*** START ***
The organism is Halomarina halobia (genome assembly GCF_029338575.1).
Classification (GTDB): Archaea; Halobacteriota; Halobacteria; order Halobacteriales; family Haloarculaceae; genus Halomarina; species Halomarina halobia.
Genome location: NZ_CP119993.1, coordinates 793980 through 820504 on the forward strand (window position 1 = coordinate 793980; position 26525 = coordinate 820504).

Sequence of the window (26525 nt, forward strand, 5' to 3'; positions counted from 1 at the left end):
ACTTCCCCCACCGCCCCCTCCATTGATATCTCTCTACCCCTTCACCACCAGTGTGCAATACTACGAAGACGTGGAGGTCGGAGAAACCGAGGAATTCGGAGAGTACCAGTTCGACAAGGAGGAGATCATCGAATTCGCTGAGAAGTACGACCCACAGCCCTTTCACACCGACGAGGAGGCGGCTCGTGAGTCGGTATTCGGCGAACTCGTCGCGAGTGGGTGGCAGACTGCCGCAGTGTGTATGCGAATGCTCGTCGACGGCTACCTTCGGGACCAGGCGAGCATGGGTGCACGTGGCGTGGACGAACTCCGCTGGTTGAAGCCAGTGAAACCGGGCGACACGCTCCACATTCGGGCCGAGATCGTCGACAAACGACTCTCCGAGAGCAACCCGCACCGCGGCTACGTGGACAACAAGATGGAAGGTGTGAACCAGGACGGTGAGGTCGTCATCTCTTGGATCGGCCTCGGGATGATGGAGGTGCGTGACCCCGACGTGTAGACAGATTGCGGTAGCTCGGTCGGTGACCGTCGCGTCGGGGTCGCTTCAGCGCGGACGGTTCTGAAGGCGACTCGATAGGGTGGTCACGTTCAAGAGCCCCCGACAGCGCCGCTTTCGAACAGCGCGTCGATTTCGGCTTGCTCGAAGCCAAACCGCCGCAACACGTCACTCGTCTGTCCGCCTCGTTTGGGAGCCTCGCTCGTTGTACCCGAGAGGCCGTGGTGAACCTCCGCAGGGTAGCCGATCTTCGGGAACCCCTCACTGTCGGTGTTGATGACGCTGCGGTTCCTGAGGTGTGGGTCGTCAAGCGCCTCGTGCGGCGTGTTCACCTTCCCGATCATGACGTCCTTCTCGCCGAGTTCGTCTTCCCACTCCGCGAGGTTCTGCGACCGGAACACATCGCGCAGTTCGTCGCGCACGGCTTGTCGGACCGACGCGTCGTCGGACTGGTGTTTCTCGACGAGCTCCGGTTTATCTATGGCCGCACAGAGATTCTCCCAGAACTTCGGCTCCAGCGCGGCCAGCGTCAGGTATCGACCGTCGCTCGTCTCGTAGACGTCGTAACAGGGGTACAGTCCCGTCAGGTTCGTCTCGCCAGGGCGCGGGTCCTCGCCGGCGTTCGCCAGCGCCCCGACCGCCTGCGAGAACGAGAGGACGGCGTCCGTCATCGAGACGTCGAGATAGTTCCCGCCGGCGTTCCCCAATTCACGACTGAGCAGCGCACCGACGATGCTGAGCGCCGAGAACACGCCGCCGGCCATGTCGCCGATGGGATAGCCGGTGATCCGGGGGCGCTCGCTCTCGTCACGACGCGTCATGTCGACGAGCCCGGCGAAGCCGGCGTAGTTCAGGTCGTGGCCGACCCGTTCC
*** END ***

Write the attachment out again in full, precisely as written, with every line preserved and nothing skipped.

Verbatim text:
The organism is Halomarina halobia (genome assembly GCF_029338575.1).
Classification (GTDB): Archaea; Halobacteriota; Halobacteria; order Halobacteriales; family Haloarculaceae; genus Halomarina; species Halomarina halobia.
Genome location: NZ_CP119993.1, coordinates 793980 through 820504 on the forward strand (window position 1 = coordinate 793980; position 26525 = coordinate 820504).

Sequence of the window (26525 nt, forward strand, 5' to 3'; positions counted from 1 at the left end):
ACTTCCCCCACCGCCCCCTCCATTGATATCTCTCTACCCCTTCACCACCAGTGTGCAATACTACGAAGACGTGGAGGTCGGAGAAACCGAGGAATTCGGAGAGTACCAGTTCGACAAGGAGGAGATCATCGAATTCGCTGAGAAGTACGACCCACAGCCCTTTCACACCGACGAGGAGGCGGCTCGTGAGTCGGTATTCGGCGAACTCGTCGCGAGTGGGTGGCAGACTGCCGCAGTGTGTATGCGAATGCTCGTCGACGGCTACCTTCGGGACCAGGCGAGCATGGGTGCACGTGGCGTGGACGAACTCCGCTGGTTGAAGCCAGTGAAACCGGGCGACACGCTCCACATTCGGGCCGAGATCGTCGACAAACGACTCTCCGAGAGCAACCCGCACCGCGGCTACGTGGACAACAAGATGGAAGGTGTGAACCAGGACGGTGAGGTCGTCATCTCTTGGATCGGCCTCGGGATGATGGAGGTGCGTGACCCCGACGTGTAGACAGATTGCGGTAGCTCGGTCGGTGACCGTCGCGTCGGGGTCGCTTCAGCGCGGACGGTTCTGAAGGCGACTCGATAGGGTGGTCACGTTCAAGAGCCCCCGACAGCGCCGCTTTCGAACAGCGCGTCGATTTCGGCTTGCTCGAAGCCAAACCGCCGCAACACGTCACTCGTCTGTCCGCCTCGTTTGGGAGCCTCGCTCGTTGTACCCGAGAGGCCGTGGTGAACCTCCGCAGGGTAGCCGATCTTCGGGAACCCCTCACTGTCGGTGTTGATGACGCTGCGGTTCCTGAGGTGTGGGTCGTCAAGCGCCTCGTGCGGCGTGTTCACCTTCCCGATCATGACGTCCTTCTCGCCGAGTTCGTCTTCCCACTCCGCGAGGTTCTGCGACCGGAACACATCGCGCAGTTCGTCGCGCACGGCTTGTCGGACCGACGCGTCGTCGGACTGGTGTTTCTCGACGAGCTCCGGTTTATCTATGGCCGCACAGAGATTCTCCCAGAACTTCGGCTCCAGCGCGGCCAGCGTCAGGTATCGACCGTCGCTCGTCTCGTAGACGTCGTAACAGGGGTACAGTCCCGTCAGGTTCGTCTCGCCAGGGCGCGGGTCCTCGCCGGCGTTCGCCAGCGCCCCGACCGCCTGCGAGAACGAGAGGACGGCGTCCGTCATCGAGACGTCGAGATAGTTCCCGCCGGCGTTCCCCAATTCACGACTGAGCAGCGCACCGACGATGCTGAGCGCCGAGAACACGCCGCCGGCCATGTCGCCGATGGGATAGCCGGTGATCCGGGGGCGCTCGCTCTCGTCACGACGCGTCATGTCGACGAGCCCGGCGAAGCCGGCGTAGTTCAGGTCGTGGCCGACCCGTTCC